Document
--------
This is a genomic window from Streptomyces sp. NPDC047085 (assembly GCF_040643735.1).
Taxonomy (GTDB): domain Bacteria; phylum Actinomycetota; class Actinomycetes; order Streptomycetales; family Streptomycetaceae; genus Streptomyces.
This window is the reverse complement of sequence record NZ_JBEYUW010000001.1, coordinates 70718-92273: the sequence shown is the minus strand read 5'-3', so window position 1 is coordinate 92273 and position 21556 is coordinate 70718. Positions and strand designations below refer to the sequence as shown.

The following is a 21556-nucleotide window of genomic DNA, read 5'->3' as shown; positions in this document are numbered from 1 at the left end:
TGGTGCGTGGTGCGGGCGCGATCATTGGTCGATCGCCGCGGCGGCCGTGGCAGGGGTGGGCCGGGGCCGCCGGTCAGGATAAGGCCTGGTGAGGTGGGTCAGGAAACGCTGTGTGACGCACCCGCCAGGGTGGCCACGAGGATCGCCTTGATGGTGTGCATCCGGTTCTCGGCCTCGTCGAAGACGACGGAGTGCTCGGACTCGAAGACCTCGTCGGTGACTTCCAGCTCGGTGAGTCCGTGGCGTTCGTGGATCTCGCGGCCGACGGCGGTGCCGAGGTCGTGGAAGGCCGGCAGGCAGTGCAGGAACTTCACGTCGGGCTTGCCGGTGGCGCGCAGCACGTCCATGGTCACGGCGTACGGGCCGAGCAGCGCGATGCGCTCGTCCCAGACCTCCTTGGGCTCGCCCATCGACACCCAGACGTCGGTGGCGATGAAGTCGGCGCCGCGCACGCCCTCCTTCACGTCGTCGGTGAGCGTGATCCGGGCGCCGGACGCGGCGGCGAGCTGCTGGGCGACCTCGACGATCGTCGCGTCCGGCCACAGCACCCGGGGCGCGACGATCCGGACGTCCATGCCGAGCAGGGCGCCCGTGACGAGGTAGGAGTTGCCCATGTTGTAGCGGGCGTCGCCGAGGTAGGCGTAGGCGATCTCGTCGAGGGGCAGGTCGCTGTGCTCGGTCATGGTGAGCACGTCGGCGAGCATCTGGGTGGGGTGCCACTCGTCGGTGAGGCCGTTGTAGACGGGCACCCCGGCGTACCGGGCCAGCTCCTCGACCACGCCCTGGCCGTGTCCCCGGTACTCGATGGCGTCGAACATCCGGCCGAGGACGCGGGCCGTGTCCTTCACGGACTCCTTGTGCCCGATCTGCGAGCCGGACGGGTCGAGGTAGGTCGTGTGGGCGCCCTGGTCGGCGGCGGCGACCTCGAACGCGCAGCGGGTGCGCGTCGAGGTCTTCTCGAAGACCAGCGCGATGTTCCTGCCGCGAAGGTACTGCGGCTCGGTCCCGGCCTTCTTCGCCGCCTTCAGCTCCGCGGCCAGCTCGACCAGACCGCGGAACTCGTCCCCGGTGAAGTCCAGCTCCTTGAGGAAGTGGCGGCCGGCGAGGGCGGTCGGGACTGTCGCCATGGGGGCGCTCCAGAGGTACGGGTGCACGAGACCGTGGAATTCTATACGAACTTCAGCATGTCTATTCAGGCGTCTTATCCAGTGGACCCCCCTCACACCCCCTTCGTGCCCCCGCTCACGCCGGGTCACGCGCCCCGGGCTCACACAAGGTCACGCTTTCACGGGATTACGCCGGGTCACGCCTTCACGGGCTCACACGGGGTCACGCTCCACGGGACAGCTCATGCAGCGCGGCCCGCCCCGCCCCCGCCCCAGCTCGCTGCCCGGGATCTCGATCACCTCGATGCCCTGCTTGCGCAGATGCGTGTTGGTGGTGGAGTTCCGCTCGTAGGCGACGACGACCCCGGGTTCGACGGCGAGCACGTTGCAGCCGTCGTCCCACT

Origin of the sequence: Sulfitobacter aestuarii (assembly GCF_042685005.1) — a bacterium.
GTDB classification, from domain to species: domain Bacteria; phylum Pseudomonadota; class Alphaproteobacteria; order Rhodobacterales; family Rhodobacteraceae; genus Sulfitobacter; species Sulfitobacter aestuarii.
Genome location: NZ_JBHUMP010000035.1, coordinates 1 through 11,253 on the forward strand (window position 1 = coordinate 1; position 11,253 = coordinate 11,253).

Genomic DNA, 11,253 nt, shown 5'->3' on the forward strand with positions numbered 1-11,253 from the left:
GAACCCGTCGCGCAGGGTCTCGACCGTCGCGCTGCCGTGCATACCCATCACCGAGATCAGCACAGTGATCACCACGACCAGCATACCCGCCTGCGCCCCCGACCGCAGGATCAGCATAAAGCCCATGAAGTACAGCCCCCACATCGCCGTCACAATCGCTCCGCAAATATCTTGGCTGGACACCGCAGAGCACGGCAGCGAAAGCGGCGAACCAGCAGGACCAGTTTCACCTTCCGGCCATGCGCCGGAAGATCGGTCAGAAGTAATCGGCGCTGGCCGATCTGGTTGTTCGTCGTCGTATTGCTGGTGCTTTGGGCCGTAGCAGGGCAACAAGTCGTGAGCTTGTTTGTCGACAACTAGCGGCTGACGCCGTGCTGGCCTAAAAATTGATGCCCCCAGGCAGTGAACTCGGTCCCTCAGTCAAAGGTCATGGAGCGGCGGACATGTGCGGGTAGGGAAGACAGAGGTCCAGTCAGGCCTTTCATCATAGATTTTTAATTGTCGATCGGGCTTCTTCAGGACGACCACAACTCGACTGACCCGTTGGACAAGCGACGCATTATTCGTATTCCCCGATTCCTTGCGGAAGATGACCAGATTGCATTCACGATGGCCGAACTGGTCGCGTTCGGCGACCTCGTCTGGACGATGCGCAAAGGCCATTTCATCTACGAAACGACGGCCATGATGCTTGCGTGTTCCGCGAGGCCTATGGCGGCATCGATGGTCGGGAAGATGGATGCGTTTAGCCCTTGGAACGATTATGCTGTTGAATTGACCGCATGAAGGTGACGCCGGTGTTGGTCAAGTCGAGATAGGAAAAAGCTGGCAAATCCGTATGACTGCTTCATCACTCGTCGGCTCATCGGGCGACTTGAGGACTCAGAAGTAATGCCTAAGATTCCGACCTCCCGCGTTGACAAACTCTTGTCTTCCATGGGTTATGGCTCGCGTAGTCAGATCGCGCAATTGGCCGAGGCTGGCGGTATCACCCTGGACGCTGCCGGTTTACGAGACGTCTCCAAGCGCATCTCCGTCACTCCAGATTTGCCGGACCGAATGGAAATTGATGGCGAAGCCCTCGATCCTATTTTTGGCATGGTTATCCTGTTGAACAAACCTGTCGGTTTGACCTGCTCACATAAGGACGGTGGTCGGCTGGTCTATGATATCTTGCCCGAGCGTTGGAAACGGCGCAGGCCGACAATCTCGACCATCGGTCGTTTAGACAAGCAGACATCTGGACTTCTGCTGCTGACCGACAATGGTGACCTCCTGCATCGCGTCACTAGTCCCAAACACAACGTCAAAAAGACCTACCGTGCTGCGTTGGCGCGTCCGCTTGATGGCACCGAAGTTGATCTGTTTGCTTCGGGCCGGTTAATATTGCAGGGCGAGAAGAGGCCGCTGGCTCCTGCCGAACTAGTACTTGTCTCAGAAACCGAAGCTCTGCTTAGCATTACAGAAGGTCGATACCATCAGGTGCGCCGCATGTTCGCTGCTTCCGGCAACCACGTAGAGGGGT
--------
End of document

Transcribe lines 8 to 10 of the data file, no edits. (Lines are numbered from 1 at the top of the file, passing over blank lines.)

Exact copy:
Genome location: NZ_JBHUMP010000035.1, coordinates 1 through 11,253 on the forward strand (window position 1 = coordinate 1; position 11,253 = coordinate 11,253).

Genomic DNA, 11,253 nt, shown 5'->3' on the forward strand with positions numbered 1-11,253 from the left:
GAACCCGTCGCGCAGGGTCTCGACCGTCGCGCTGCCGTGCATACCCATCACCGAGATCAGCACAGTGATCACCACGACCAGCATACCCGCCTGCGCCCCCGACCGCAGGATCAGCATAAAGCCCATGAAGTACAGCCCCCACATCGCCGTCACAATCGCTCCGCAAATATCTTGGCTGGACACCGCAGAGCACGGCAGCGAAAGCGGCGAACCAGCAGGACCAGTTTCACCTTCCGGCCATGCGCCGGAAGATCGGTCAGAAGTAATCGGCGCTGGCCGATCTGGTTGTTCGTCGTCGTATTGCTGGTGCTTTGGGCCGTAGCAGGGCAACAAGTCGTGAGCTTGTTTGTCGACAACTAGCGGCTGACGCCGTGCTGGCCTAAAAATTGATGCCCCCAGGCAGTGAACTCGGTCCCTCAGTCAAAGGTCATGGAGCGGCGGACATGTGCGGGTAGGGAAGACAGAGGTCCAGTCAGGCCTTTCATCATAGATTTTTAATTGTCGATCGGGCTTCTTCAGGACGACCACAACTCGACTGACCCGTTGGACAAGCGACGCATTATTCGTATTCCCCGATTCCTTGCGGAAGATGACCAGATTGCATTCACGATGGCCGAACTGGTCGCGTTCGGCGACCTCGTCTGGACGATGCGCAAAGGCCATTTCATCTACGAAACGACGGCCATGATGCTTGCGTGTTCCGCGAGGCCTATGGCGGCATCGATGGTCGGGAAGATGGATGCGTTTAGCCCTTGGAACGATTATGCTGTTGAATTGACCGCATGAAGGTGACGCCGGTGTTGGTCAAGTCGAGATAGGAAAAAGCTGGCAAATCCGTATGACTGCTTCATCACTCGTCGGCTCATCGGGCGACTTGAGGACTCAGAAGTAATGCCTAAGATTCCGACCTCCCGCGTTGACAAACTCTTGTCTTCCATGGGTTATGGCTCGCGTAGTCAGATCGCGCAATTGGCCGAGGCTGGCGGTATCACCCTGGACGCTGCCGGTTTACGAGACGTCTCCAAGCGCATCTCCGTCACTCCAGATTTGCCGGACCGAATGGAAATTGATGGCGAAGCCCTCGATCCTATTTTTGGCATGGTTATCCTGTTGAACAAACCTGTCGGTTTGACCTGCTCACATAAGGACGGTGGTCGGCTGGTCTATGATATCTTGCCCGAGCGTTGGAAACGGCGCAGGCCGACAATCTCGACCATCGGTCGTTTAGACAAGCAGACATCTGGACTTCTGCTGCTGACCGACAATGGTGACCTCCTGCATCGCGTCACTAGTCCCAAACACAACGTCAAAAAGACCTACCGTGCTGCGTTGGCGCGTCCGCTTGATGGCACCGAAGTTGATCTGTTTGCTTCGGGCCGGTTAATATTGCAGGGCGAGAAGAGGCCGCTGGCTCCTGCCGAACTAGTACTTGTCTCAGAAACCGAAGCTCTGCTTAGCATTACAGAAGGTCGATACCATCAGGTGCGCCGCATGTTCGCTGCTTCCGGCAACCACGTAGAGGGGT